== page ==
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Visit the Stovebolt Virtual Firehouse in the forums, if you are interested in pre-1973 GM fire apparatus.

 
03 April 2016
# 3129

 
Owned by
Matt Droege
"tri5trucking"
Bolter # 6585
Oregon
 

 

1953 GMC 450 Pumper Tender

 

More pictures of my old truck

Join the discussion about this truck

 

From Matt :

I have to get this 1953 GMC sent in because it is sure a rare sight. It is a 450 series, factory tandem axle.

There was a big fire at a huge mill in Springfield and it was sending out a lot of spot grass fires all around. So, our department answered the call to one of the grass fires in a hazelnut orchard. The truck was sitting outside a small farm (see actual picture with smoke in background). I swore I would come back some day and take some pictures and find out who the apparatus manufacturer was.

I finally made it back and the owner happened to be home at the time. The owner had a logging company and he used the pumper for that. He eventually transitioned to using bulldozers for fire fighting (which many small companies were). So, he wasn't using the truck any more. Logging companies can use anything that works to fight fires. The government now has rules for the contract fire fighters -- truck has to hold a certain amount of water; can't be a 50 year old truck (not sure of the cut-off date but it has to be fairly new). For a while, anyone was showing up with any beat-up old fire apparatus, hoping it would hold together to fight a fire.

 

Restoring / Equipping a Firebolt

We have a fun and informative Tech Tip by the Stovebolt Volunteer Fire Department.

Besides some of the facts associated with a fire truck, fire engine, brush truck, and all those other names, there are some neat pictures of the apparatus that has been featured in the Stovebolt Gallery.

There's a long list of basic tools, general items, and the different pumps and their locations on the truck.

Wrap it all up with what was then (2009) "additional reading" about fire apparatus.

So the owner said the old fire truck just sat outside for the last couple years. He said it would run and I should buy it.

I thought, “Right. I’m not doing another fire truck.” But it was a deal I couldn’t refuse. I have always been more into the Task Force years but there is something about this old tandem that I really liked. And he was practically giving it to me!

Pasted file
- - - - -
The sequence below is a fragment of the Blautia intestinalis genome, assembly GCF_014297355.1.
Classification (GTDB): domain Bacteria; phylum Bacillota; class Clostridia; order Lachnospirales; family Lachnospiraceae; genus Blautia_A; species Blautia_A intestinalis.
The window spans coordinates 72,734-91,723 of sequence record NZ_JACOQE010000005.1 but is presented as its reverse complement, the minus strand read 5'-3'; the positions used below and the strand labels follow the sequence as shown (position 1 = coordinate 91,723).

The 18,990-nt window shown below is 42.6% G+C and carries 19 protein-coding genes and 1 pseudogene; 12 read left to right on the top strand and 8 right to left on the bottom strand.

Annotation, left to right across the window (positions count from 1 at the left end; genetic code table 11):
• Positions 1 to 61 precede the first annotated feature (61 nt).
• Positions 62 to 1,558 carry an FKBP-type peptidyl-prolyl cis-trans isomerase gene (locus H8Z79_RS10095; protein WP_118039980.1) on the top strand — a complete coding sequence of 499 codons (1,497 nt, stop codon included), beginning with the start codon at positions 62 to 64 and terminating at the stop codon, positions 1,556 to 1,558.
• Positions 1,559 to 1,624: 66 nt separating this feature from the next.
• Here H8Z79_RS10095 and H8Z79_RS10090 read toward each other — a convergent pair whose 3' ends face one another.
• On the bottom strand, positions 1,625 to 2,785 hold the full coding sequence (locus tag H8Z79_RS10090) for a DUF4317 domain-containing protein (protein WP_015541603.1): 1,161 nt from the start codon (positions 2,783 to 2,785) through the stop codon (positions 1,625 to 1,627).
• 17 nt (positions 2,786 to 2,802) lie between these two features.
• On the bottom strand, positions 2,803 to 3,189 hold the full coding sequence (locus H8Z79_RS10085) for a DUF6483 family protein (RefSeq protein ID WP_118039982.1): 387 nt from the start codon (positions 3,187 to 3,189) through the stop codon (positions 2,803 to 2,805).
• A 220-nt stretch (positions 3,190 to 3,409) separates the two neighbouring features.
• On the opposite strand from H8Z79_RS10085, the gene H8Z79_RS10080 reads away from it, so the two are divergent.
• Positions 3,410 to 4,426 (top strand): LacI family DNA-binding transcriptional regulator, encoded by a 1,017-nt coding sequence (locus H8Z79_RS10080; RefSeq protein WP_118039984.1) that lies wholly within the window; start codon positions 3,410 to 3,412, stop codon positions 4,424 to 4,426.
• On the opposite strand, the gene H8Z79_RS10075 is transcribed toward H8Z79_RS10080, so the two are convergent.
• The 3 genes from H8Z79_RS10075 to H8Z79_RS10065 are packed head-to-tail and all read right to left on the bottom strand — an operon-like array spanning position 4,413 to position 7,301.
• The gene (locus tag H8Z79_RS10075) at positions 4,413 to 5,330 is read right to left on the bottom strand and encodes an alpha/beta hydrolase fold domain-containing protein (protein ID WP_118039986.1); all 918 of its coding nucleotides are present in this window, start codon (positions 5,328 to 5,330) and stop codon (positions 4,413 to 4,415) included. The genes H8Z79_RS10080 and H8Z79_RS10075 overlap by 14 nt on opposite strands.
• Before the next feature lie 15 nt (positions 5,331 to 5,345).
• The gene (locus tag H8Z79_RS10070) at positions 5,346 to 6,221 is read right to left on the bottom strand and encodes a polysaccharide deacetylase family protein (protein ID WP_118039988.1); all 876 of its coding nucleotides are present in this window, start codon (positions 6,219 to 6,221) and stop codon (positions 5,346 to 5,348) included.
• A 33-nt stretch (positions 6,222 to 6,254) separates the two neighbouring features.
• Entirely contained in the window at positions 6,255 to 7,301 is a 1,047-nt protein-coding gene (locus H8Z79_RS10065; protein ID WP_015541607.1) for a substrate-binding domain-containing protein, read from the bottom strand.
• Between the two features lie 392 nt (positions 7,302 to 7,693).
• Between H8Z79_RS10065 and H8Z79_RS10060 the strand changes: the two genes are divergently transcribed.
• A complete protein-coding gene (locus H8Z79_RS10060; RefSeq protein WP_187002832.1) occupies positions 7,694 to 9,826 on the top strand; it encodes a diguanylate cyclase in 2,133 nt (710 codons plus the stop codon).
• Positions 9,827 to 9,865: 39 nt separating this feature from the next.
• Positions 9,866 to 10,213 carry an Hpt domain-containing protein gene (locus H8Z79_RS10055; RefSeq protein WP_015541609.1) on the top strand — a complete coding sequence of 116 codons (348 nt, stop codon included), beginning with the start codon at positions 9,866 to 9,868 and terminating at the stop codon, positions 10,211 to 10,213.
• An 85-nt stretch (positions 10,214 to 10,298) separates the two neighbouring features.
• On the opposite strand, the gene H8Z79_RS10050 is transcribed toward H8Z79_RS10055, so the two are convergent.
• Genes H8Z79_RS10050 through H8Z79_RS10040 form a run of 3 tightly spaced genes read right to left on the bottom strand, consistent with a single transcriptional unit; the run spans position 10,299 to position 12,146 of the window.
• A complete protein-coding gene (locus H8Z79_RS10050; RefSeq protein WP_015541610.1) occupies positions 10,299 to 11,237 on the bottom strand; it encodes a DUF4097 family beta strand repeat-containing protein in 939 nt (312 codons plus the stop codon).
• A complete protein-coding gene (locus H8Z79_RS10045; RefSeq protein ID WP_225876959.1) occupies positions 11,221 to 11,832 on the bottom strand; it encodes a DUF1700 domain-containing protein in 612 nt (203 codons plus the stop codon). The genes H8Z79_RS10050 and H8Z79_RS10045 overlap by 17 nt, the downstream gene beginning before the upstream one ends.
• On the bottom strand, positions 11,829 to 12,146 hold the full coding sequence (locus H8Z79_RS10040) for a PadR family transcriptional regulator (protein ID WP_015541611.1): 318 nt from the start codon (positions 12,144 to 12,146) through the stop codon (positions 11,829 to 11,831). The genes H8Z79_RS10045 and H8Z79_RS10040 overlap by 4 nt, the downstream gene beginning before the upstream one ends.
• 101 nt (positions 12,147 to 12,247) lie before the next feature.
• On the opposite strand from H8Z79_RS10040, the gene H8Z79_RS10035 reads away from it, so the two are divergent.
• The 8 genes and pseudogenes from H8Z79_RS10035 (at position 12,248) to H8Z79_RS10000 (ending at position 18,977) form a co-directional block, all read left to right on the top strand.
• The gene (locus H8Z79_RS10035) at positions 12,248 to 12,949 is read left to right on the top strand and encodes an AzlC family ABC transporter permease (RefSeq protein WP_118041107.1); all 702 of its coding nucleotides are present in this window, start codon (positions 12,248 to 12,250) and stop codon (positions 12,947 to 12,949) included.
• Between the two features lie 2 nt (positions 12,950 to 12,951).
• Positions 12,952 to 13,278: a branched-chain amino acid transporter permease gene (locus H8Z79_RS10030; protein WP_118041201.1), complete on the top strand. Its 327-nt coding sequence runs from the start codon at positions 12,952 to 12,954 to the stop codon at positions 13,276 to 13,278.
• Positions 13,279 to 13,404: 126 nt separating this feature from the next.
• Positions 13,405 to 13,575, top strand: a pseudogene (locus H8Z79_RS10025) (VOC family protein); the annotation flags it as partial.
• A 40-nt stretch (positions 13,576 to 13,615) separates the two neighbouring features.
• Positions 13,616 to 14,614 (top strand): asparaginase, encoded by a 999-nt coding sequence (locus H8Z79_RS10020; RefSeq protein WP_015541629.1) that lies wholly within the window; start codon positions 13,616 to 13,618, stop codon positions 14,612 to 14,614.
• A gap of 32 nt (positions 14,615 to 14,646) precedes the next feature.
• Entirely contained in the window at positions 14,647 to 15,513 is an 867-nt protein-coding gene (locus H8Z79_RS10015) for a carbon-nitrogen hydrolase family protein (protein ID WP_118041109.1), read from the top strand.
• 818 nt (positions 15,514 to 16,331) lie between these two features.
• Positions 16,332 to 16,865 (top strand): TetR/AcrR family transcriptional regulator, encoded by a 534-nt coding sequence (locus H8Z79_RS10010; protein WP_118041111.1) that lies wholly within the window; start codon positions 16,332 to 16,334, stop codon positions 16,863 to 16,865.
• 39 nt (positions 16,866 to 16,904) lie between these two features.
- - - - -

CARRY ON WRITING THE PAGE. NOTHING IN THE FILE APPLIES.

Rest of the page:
This fire truck was so unique. You hardly see tandem axle fire apparatus and this was in the best shape of one I have ever seen.

The truck has the 302 In-line 6 and only 6,000 miles on it. The apparatus manufacture was the Howard Cooper Company, formerly of Portland, Oregon. It has a 1,000 gallon tank and a 500 gpm pump. It was last in service for Mapleton, Oregon..

I had it towed down on a lowboy and had it running that day. There was not too much to do on it. I had to replace the fuel tank. When driving it, I had a gas can tied on my front bumper. I'll chip away on the mechanical side and eventually paint it.

A tree branch had fallen across the hood and it was pretty damaged along with the siren. I found a replacement for both.

The brakes will be the next thing and that will be a big job with that tandem axle. After that and some wiring on the turn signal, I can take it on the road. I want it to pump really well.

The re-build on this truck will be slower and I really like the history of the truck. I had bad luck dealing with other departments in trying to find the the history of the trucks I've gotten.

Once we get it in some shape, we have a friend who ha just opened up a brewery called "Old 99" -- this would be the ultimate, "Old "99" fire truck. We'll put a bunch of kegs in it and use it for tailgating.

Thanks,

Matt

 

Matt has had quite a few Bolts. Added to the Gallery in 2016: a 1953 GMC 450 Pumper Tender; a 1957 Chevy 10500 Fire Engine; a 1957 Chevy 10700 Tandem Short Logger. In his collection: a 1955 Second Series Chevy 1/2-Ton Short Box; a 1955 3100 Second Series Stepside; a 1955 Chevy 6500; a 1956 Chevy 6500; a 1957 Chevy 3100 Shortbox; a 1957 Chevy 6500 Dump Truck; a 1957 Chevy 3800 1-ton and "lots of part trucks." A few he has let go (but they are still in our Gallery): a 1955 Chevy 3100 4 x 4 (sold to a good friend); a 1955 Chevy 4400 (sold and dismantled); a 1956 Chevy 3100 Shortbox (sold); a 1956 Chevy 4400 1.5-Ton Napco (sold)

Matt is 6'7" and wants to "fit comfortably in the cab." Matt says "They each have their own personalities. Even the worn out '55 6500 just keeps plugging along. I guess that's why I enjoy collecting them. I like a truck with a little history, and I know most of these trucks histories. It would be hard to call any my favorite" .~~ Editor

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